After a few years of silence, here we have the third season of “True Detective”. The first season was brilliant, the second less so, it was different, good, but not like the first season. This review of the third season is a bit like that of the second.
The first two episodes are great and like the first season. Very slow and minimalist, a droning soundtrack that suggests something terrible. Then we continue with a police investigation of two quite different officers, quite like in the previous series. The initial investigation is repeated a decade later and again later, so we get the story in three time-lines. The case itself looks small. Two kids get lost. Initially something sinister is suggested, but as the investigation continues, the focus of the series goes more to the drama of the investigators and the parents of the lost kids.
The series gets a bit of a Memento edge as one of the main characters’ memory starts to fail him in the timeline in which he is old. The story of the lost children is told in bits and pieces and in the three timelines only slowly clearing things up.
Season 3 is descent, mostly moody and well-written, but just as the previous one, 3 does not really rise above the level of descent.
I thought that I bought some hip action film as a ‘spare film’, but only when I put it on, I noticed that it was directed by Gans who made some more descent films.
The freeman from the title is a killer for the Chinese maffia. When a woman sees him working, she is supposed to be killed too, but the freeman has second thoughts.
Then we jump forward to a feud between Japanese and Chinese maffia and the freeman’s mythical reputation. The film being based on a comic gives it a somewhat ‘poetical vibe’.
What really adds to the atmosphere are the slow, stretched scenes with 1990’ies synth music, very moody. The scenes are often dark. There are some weaker scenes, but overall I found “Crying Freeman” unexpectedly moody with here and there a violent shootout.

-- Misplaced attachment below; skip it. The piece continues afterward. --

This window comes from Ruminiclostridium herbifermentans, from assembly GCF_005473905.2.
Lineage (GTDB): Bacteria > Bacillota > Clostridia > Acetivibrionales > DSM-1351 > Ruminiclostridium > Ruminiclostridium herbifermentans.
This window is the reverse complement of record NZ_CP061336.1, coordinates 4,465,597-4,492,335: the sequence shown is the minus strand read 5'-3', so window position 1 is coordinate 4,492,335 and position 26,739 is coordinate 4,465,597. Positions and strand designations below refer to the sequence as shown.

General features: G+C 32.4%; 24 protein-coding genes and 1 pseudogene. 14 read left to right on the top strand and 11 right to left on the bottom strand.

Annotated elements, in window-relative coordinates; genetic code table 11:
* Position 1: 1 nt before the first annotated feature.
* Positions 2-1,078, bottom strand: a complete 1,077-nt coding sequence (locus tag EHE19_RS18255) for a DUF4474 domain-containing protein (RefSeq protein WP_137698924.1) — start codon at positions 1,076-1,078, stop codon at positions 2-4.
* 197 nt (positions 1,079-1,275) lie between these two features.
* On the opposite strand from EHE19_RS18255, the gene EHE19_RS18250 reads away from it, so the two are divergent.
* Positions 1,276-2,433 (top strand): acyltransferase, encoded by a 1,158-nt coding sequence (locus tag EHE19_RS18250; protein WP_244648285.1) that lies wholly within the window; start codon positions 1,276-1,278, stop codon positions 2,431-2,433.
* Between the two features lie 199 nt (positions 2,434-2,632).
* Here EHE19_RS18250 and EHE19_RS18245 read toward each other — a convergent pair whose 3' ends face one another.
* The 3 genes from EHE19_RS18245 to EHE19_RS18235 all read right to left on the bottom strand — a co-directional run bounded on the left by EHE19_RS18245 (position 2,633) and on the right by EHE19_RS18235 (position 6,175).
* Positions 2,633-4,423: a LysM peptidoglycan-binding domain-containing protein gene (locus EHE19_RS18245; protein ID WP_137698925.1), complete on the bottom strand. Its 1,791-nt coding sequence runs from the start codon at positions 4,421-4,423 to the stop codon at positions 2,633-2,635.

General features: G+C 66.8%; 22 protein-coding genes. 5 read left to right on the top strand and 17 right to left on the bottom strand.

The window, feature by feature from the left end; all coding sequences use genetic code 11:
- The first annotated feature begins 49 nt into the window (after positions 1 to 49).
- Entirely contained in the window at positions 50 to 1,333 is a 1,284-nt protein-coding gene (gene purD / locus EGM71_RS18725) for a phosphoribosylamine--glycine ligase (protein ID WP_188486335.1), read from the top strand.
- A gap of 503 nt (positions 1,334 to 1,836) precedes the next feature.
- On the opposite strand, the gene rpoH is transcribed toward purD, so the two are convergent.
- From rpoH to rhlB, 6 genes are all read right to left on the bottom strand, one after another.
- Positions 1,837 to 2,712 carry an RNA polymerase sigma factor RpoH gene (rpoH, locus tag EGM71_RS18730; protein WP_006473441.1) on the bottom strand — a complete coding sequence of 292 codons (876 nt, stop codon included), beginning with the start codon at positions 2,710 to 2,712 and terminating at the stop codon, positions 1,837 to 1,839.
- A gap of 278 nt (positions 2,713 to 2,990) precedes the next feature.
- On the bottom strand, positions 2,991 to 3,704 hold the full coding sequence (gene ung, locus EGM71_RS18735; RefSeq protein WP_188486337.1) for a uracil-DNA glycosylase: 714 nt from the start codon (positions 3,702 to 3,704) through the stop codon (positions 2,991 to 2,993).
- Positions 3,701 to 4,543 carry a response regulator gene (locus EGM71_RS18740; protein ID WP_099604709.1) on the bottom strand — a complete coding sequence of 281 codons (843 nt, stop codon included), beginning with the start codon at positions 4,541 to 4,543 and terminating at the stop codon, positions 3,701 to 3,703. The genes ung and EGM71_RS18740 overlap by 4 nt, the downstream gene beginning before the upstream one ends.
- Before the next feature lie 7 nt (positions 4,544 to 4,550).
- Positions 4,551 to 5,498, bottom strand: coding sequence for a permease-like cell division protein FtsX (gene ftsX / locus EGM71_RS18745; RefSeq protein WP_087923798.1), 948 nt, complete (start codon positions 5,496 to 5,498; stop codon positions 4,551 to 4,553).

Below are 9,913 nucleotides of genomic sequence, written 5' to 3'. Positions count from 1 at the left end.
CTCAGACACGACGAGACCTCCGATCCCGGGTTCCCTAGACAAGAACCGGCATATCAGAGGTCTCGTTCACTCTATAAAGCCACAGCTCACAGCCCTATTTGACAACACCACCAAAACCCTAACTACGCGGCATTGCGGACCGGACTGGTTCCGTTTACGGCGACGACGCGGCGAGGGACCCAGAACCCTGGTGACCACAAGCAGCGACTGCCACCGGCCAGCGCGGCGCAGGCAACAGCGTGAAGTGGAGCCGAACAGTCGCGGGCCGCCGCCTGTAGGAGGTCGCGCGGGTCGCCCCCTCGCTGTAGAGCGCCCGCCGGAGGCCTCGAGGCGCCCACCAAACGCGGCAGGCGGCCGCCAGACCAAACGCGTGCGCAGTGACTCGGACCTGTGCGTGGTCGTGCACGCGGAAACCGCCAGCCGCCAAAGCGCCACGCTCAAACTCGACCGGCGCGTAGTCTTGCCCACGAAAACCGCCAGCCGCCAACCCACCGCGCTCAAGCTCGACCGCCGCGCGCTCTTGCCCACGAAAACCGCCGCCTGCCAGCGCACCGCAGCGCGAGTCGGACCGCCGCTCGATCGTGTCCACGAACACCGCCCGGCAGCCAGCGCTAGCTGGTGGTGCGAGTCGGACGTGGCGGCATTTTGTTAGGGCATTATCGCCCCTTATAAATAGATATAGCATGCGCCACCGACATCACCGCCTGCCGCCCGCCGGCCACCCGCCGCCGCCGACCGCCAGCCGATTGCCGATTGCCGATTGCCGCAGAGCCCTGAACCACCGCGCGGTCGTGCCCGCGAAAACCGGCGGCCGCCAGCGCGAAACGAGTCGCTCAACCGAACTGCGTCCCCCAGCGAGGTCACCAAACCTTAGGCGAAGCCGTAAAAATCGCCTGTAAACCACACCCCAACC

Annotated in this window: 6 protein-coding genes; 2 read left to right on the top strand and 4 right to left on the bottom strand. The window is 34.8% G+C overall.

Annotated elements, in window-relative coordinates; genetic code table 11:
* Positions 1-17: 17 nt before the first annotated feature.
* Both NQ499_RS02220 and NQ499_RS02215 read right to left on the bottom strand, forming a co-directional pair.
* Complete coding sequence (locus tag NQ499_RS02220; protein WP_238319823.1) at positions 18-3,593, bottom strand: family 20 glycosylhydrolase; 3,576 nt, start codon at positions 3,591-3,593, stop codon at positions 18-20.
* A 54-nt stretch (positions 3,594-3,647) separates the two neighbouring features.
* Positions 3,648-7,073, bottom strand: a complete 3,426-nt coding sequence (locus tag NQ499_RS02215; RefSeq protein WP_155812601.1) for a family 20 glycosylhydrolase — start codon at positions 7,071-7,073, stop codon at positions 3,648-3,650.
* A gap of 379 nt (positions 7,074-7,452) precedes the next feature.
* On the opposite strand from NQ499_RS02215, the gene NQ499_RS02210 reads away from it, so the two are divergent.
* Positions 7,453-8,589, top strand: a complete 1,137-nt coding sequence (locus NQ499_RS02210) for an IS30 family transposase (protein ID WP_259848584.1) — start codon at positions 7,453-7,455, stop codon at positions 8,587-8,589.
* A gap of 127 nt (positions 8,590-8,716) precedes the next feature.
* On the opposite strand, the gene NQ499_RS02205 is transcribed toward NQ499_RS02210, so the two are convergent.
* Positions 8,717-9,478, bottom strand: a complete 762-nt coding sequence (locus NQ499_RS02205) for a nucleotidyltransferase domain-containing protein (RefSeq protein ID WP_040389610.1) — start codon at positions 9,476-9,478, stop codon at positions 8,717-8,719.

Once again the creators of the series have found an unlikely story in a remote part of the USA.
We meet the brothers Stussy, both played by Ewan McGregor. One is rich (Emmit), the other jalous (Ray). The feud gets kindled when the jalous brother hooks up with a client.
Emmit has another problem. Trying to save his business he took a loan from a shady middle man who now comes to take over his business. These two problems start to strangely mix again making a “Fargo” with weird situations, black humor and violent outbursts.
This time there does not immediately seem be a connection between the stories of the previous ‘Fargos’. It is again an amusing series with a weird, weird true story.
Somewhere around 1990 I rolled into extreme metal. Then in 1991 we hear about the debut cd of the Swiss band Samael (“Worship Him”) and me and a friend started to explore the genre called “black metal”, a Satanic kind of metal. Samael was about the first album that peeked out of the underground, but that underground proved to be vast. Especially from Scandinavia came a plethora of extreme bands with a distinctive style (high pitched guitars, high pitched vocals). There was also a scene in the Netherlands and we soon started to meet the few other people who enjoyed this extreme form of music and philosophy. In several ways it was adversary to other metal scenes. Sure, there was headbanging, but as soon somebody started to try to “pogo” / “mosh” (jump around in front of the stage) or “stagedive”, he was usually kicked out. I remember the bassist of Marduk kicking a stagediver off stage. “No Fun, No Core, No Mosh, No Trends” was the scene motto.
When the dull but clever Howard Marks goes to Oxford University he is introduced to different types of drugs. Soon he becomes a reseller and then a spider in an elaborate trafficking business.